UBC Theses and Dissertations
UBC Theses and Dissertations
Characterization of the physiological role of the Microsporum gypseum alkaline protease during macroconidium germination and outgrowth Page, William James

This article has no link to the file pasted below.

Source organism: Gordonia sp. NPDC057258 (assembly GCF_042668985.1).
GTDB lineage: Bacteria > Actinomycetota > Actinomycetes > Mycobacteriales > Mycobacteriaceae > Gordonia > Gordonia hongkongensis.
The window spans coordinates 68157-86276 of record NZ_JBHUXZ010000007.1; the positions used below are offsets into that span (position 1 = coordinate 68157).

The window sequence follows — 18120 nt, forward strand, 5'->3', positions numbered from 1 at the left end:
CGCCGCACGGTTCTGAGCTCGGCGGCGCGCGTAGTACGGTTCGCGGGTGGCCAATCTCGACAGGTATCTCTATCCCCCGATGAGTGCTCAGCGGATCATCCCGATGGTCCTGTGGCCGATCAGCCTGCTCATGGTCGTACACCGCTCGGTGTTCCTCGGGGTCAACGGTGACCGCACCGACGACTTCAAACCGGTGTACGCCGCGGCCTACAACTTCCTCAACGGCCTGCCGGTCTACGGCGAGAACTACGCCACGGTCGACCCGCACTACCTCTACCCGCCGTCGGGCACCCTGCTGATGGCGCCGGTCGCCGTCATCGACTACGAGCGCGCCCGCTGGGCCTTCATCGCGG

The results of this investigation suggested that Microsporum gypseum macroconidium germination was initiated by an alkaline protease and that this enzyme's activity, and hence the number of spores initiated to germinate, was regulated by inorganic phosphate. Inorganic phosphate altered the germination protease pH optimum from pH 9 to pH 7 and decreased its molecular weight from 33,000 to 16,000. Phosphate acted as a hyperbolic competitive inhibitor of germination protease activity, resulting in decreased activity towards ethyl-ester and spore coat substrates, and increased activity towards keratin substrates. The alkaline protease was inserted into the maturing spore coat as lysosomal vesicles, which upon spore rehydration, released their lytic contents into the cell wall. Owing to the complex construction of the fungal cell wall, the sequential action of other hydrolases was necessary to ensure sufficient spore coat lysis for germling outgrowth. Germination initiation also involved the action of β1,3 glucanase, followed by chitinase, phosphodiesterase, and ethyl-esterase activities. The phosphodiesterase, which also was lysosomal, released spore coat phosphates for subsequent protease inactivation. Spore coat glycoproteins, extractable with ethylene diamine, were examined as possible germination protease substrates. A water-insoluble glycoprotein, which accounted for 10% of the spore coat dry weight and was modified in its total protein and amino acid content during sporulation, possibly served as the germination protease substrate in vivo. The alkaline protease also functioned in the turnover of a water-soluble glycoprotein, which was not involved with sporulation, in terminal stages of mycelial starvation. Spore coat phosphates were determined to be located internally as phosphodiesters, and externally as exposed phosphate groups. These phosphate groups were deemed the possible sites of phosphodiesterase action, as the phosphate content of both sources decreased during spore germination. The degree of alkaline protease inactivation by inorganic phosphate was found to be dependent on the ratio of phosphate to protease protein. For example, in a high density of spores the ratio of phosphate to protease protein increased two-fold and the activity of the alkaline protease decreased stoichiometrically. By this mechanism, a constant number of spores were germinated in any given population. Calcium ions also were released prior to germination initiation. These ions possibly precipitated phosphates washed from the spores, thus preventing premature germination protease inactivation. Immediately after release from the fungal spore, the germination protease was active against the outer keratinized protein of hair (β keratin). After phosphate-treatment, the protease also hydrolysed the internal fibrillar keratin of hair (α keratin). Germination protease activity towards keratin also was enhanced by disulfide reducing agents and by keratin degradation products. The results suggested that the germination protease was converted into a functional keratinase, immediately after germ tube emergence from the spore, thus ensuring the parasitic survival of this fungus on keratinized tissues. M. gypseum sporulation was initiated by the hyphal tip after its emergence from a submerged to aerial environment. Reduction of aerial environment humidity was implicated as the sporulation inducing factor. Forced dehydration by increased aeration caused a normally asporogenous pleomorphic strain of M. gypseum to sporulate. The induced wild-type strain characteristics, however, were strictly phenotypic and reversible. Other pleomorphic strains of different dermatophyte species similarly were induced to sporulate by increased aeration, suggesting that the pleomorphic variant resulted from a common alteration.
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